- Joan Miró Barcelona, Spain, 1893 - Palma de Mallorca, Spain, 1983
- Technique:Lost-wax casting and patinated
- Dimensions:49,5 x 29,5 x 16 cm
- Category: Sculpture
- Entry date:1987
- Register number:AS10541
With their connection to his declared intent to “murder painting”, Joan Miró’s group of constructions and object-sculptures done in the 1930s constitutes his main contribution to surrealist sculpture. These works were born of his need to keep searching for new applications for surrealist automatism and his interest in breaking away not only from painting’s flatness but also from all the traditional basics of plastic representation. When the artist began sculpting again in the 1960s, he did so using the same precepts, but adding a patina finish to the work, which in a way covers up its objectual origin and emphasises its sculptural aspect. L´horloge du vent (Wind Clock) is a demonstration of the poetic possibilities that can be lent to everyday objects, in this case a hatbox and a wooden spoon. The square box forms the main body of the clock, the clock face is suggested by the round shape inside, and the spoon is reminiscent of a single hand, like that on a sundial. The title makes a direct connection, despite the lateness of the piece, to the word games of surrealist poetry that inspired his early work: although the object demonstrates its own uselessness, its title connects it to archaic instruments built to understand space and time, such as the sundial and the wind rose.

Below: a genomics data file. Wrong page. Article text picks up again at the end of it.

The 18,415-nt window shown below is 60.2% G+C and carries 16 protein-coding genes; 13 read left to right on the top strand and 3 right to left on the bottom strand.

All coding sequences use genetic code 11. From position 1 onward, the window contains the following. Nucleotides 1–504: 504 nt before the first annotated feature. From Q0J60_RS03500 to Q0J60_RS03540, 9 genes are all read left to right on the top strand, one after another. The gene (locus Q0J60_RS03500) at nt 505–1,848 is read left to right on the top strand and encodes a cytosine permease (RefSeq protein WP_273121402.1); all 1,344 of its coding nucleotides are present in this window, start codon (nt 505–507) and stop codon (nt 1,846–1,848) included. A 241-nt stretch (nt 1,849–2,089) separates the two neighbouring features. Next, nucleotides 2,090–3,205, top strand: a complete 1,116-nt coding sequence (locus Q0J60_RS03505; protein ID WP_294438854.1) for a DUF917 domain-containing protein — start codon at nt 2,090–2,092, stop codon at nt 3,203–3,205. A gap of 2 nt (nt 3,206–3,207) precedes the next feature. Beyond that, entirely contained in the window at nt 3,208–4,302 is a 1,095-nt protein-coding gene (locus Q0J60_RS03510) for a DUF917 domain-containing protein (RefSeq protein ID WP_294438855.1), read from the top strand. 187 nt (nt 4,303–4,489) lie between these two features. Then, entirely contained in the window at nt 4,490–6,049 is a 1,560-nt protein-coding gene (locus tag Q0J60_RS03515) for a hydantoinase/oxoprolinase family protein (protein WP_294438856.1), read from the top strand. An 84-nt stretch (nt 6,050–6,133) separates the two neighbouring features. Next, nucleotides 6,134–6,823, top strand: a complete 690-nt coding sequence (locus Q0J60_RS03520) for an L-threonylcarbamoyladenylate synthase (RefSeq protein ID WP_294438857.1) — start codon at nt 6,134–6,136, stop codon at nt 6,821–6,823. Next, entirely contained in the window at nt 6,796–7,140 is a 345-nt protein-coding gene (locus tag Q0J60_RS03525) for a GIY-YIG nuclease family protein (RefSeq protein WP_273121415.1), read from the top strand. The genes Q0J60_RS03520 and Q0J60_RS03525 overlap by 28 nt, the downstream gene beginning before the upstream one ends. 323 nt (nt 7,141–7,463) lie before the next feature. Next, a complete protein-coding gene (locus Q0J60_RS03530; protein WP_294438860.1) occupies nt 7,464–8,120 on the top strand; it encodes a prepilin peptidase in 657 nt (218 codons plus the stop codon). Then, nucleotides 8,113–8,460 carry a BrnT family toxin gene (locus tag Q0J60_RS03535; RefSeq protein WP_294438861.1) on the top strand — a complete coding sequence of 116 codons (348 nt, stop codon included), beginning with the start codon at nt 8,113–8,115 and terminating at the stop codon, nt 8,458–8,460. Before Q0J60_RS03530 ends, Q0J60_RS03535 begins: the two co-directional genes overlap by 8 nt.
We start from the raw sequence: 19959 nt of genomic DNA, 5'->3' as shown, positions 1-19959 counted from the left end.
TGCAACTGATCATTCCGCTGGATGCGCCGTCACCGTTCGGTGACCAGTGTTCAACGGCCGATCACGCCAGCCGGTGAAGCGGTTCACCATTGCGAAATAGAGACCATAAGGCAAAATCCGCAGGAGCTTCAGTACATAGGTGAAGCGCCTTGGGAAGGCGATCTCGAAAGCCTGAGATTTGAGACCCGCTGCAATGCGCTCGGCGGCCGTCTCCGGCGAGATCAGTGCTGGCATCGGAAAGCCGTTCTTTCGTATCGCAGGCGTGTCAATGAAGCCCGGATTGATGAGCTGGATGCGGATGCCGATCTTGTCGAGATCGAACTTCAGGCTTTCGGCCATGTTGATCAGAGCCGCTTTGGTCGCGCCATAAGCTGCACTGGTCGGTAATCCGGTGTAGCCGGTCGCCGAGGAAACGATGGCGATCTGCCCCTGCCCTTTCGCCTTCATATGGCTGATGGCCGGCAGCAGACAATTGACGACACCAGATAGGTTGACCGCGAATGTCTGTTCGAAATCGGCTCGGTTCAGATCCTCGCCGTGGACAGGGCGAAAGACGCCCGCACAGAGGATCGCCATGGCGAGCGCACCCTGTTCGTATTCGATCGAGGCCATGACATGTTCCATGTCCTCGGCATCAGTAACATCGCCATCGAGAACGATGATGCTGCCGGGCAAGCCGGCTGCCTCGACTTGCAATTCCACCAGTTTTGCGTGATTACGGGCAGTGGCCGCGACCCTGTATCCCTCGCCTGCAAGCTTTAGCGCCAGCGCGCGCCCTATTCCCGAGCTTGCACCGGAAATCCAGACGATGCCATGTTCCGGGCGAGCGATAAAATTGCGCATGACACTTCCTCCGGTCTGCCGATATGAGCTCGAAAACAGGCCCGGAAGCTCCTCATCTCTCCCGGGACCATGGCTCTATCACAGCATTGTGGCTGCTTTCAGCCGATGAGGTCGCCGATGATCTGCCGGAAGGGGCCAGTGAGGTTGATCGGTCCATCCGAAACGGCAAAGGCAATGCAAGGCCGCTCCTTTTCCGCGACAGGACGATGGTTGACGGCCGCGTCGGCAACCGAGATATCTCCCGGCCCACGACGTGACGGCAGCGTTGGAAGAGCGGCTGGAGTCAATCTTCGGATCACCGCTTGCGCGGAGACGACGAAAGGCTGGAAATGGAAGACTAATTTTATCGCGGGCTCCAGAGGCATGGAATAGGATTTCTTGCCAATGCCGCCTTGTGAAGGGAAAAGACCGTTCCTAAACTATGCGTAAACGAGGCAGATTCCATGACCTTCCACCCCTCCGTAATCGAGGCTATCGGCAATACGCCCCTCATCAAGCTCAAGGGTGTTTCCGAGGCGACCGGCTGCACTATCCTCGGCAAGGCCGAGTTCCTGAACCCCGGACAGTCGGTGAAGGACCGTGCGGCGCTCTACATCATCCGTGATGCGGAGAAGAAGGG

Carmen Fernández Aparicio